Soap Box Derby Racing in Flint


For many years, racing soap box derby cars was a popular pastime for kids in Flint and all over the country. In Flint, kids raced soap box derby cars from 1936 until 2006 and competed at various tracks around the city, including the Cronin Downs Race Track (named after former Mayor Donald R. Cronin) behind Southwestern High School, and the Cadillac Hill track, which was located near Durant-Tuuri-Mott Elementary School. There was no racing from 1942-45 during World War II. Back in the day, gravity-powered soap box derby cars were considered exciting technology. Girls became eligible to race in 1971.

Tom Cole, a former president of the Flint-Genesee County Soap Box Derby Association, said he remembers when the derby track was on Cadillac and Third Streets. Back in The Depression, kids didn’t have much to look forward to, but “the races were something,” Cole said. It was reported that building the car from a kit was time- and labor-intensive. And, the difference between a winner and loser hinged on two factors – craftsmanship and driving ability.


Greg Cardinal, who captured the All American Soap Box Derby Masters championship in 1978, gave this advice when building and driving a derby car: “Be careful to keep everything in alignment – all the nuts, bolts, screws, everything should be as precise as can be.” Cardinal added, “You don’t want to fight the car. Let it flow down the track, and don’t over-drive it.”

In 1988, Dennis Smith, who was the Derby’s chief inspector that year, said that building a competitive car for the soap box derby is quite an undertaking. He had constructed 14 cars for four of his children over the years, including one he built for his daughter, Angela, who was racing for the first time that year. There were very stringent guidelines as to how official soap box derby cars were built. The kit sold for $70 at that time, and included axles, braking and steering mechanisms and all the necessary cables, nuts, bolts and screws, as well as a detailed blueprint showing how to assemble the car. Wheels were not included.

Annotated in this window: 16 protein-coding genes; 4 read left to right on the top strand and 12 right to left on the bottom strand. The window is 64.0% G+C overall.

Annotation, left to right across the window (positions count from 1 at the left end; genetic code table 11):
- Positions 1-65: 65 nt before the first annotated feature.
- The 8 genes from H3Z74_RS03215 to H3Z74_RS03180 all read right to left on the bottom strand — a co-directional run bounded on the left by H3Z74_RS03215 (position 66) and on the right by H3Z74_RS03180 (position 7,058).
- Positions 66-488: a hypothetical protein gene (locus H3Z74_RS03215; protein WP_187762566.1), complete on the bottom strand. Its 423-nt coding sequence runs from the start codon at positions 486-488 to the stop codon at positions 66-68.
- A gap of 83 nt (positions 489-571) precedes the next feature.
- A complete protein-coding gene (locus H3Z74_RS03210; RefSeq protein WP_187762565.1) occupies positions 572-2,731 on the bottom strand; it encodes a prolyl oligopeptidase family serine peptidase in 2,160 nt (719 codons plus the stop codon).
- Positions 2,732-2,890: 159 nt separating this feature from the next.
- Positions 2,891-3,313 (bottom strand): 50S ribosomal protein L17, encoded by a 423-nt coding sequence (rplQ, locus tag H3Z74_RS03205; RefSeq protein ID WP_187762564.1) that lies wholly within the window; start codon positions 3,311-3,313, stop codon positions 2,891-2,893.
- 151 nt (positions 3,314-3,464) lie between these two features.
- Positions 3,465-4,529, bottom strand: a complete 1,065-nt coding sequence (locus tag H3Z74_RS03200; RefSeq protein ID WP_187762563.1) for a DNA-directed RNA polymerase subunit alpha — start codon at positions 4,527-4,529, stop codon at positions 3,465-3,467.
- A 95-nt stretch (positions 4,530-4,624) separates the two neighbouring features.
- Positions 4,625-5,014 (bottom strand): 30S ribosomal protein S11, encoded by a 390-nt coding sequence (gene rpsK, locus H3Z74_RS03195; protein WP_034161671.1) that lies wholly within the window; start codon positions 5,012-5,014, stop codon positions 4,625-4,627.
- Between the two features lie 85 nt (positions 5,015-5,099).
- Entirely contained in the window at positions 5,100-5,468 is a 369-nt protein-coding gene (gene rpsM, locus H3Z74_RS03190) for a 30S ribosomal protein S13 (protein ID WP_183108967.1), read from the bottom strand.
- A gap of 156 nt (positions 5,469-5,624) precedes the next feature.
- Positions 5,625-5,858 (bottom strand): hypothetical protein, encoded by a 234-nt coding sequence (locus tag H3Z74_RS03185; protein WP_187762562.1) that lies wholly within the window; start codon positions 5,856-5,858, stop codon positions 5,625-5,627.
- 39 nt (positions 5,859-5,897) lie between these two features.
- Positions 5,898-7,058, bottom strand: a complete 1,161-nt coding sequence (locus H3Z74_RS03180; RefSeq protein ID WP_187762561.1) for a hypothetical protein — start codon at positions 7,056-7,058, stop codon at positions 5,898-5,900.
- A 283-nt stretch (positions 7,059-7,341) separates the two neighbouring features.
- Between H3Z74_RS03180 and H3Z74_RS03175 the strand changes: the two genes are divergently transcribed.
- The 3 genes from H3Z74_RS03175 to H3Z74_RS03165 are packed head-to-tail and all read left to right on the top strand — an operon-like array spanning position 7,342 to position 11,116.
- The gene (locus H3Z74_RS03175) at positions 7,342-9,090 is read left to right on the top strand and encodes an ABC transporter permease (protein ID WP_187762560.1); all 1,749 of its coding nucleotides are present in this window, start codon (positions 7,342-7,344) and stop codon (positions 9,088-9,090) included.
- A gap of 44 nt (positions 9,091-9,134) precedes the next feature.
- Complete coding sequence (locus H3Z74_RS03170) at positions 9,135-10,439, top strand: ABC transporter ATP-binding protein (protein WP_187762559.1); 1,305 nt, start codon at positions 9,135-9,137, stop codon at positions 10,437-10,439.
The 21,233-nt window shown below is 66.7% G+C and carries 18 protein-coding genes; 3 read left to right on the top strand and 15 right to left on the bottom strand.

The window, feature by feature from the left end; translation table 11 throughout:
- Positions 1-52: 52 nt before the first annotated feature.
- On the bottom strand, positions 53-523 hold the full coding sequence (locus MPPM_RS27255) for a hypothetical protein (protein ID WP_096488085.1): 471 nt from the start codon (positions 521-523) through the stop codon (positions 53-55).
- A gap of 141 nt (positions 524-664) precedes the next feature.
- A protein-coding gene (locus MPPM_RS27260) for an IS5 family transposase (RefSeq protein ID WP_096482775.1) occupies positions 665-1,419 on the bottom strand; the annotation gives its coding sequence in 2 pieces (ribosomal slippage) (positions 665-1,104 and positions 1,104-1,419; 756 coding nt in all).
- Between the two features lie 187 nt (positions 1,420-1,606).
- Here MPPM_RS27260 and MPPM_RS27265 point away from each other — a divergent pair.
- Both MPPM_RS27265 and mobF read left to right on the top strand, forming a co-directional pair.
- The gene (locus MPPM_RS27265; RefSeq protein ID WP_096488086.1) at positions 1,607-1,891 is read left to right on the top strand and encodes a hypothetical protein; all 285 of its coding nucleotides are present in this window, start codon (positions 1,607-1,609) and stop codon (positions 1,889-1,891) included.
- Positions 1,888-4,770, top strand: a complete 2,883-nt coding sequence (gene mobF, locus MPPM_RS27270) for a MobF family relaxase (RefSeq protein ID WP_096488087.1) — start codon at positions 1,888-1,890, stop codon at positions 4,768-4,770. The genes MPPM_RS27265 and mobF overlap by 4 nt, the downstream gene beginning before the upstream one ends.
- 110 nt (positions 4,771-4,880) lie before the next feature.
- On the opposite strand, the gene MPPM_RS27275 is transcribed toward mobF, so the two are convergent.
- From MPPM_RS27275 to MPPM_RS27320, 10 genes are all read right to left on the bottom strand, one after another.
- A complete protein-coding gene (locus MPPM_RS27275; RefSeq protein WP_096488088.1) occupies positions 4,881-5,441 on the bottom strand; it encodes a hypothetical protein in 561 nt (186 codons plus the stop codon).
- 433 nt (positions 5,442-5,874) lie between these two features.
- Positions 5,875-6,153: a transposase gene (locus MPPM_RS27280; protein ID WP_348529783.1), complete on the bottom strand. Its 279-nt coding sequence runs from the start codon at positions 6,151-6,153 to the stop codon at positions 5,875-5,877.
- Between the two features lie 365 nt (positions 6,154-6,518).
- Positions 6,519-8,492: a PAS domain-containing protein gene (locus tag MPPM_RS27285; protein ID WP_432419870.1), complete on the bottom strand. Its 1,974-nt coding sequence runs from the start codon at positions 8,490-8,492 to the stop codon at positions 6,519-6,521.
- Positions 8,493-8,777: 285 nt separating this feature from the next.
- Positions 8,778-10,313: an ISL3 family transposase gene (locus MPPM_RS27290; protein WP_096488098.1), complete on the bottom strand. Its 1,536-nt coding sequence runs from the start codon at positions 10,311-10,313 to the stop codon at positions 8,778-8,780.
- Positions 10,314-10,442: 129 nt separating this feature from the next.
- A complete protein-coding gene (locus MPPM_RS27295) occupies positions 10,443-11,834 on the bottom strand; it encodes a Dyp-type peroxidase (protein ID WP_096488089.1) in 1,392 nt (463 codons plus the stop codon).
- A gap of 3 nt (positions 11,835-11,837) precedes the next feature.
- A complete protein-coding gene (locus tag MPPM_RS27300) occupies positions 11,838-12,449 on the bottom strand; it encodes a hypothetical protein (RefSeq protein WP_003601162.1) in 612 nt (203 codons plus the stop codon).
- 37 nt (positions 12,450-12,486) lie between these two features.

Many of the cars took months to build. Most builders agreed that an average car could be built in 35 to 40 hours at a cost of about $200 to $300; but it wasn’t uncommon for some to spend months building the car, investing as much as $1,000. The cars became more sophisticated over the years. Flint Soap Box Derby winners had a chance to compete in the All American Soapbox Derby Races in Akron, OH. Powered only by gravity, the derby cars were known to reach speeds of 30mph.

From the collections of Kettering University, copy and reuse restrictions apply.

From the collections of Kettering University, copy and reuse restrictions apply.

In its heyday – the 1930s and 40s – hundreds of youths raced in the derby. The hobby was described as “a family affair involving hours of painstaking work.” In 1992, it was reported that 20 drivers were expected to race in the Cronin Derby Downs for a chance to advance to the All American Derby in Akron – all hoping to continue the Vehicle City’s winning reputation. Derby Director Bob Groth said: “People frown when they see racers coming in from Flint.” Other big winners from Flint were Russ York, who won the senior championship in 1979, and Mike Burdgick, the 1983 junior division winner.

The popularity of the soap box derby races began to decline over the years. In 1988, it was reported that parental interest had gone downhill during the past several years. The last races in Flint were held in 2006.

Source: All quotes are from the Flint Journal Archives at the Sloan Museum.


My City Reader Recollections!


Went to watch my cousin race when I was eight years old, almost nine. That would have been in 1968. I couldn’t wait to be old enough to race myself, but when I was old enough I didn’t do it! There is an old car in Rocky’s Great Outdoors, back in the bike parts, up above the counter. It may even be my cousin’s. He ran Rocky’s for years.
Greg Palinski 
I was riding my skateboard down the track and I hit a rock about halfway down and went flying off my board. Safe to say – yes, it hurt.
Fred Morse

I remember the Cronin track, but I remember Cadillac Hill better.
Paul Ostrander


I watched my neighbor and friend Scott J. Bye win there!
Teresa Glew Waugh


I was in the derby at Cadillac Hill, probably in 1958 or 1959. People brought picnics and stayed all day to watch the races.
James Miller


We had a derby this year on the hill.
Brian Blane


It was a good time – great childhood memory.
Tony Kendrick


Love this. I would roller skate down it.
Sandy Hall Guiles


Went to one when I was a kid.
Jackie Vinton


Hubby and I got busted parking at the bottom of that hill one night, about 25 years ago!
Boogie Dennie


My daddy took me there way, way back in the day! Great times!
Theresa Hamilton-Clark



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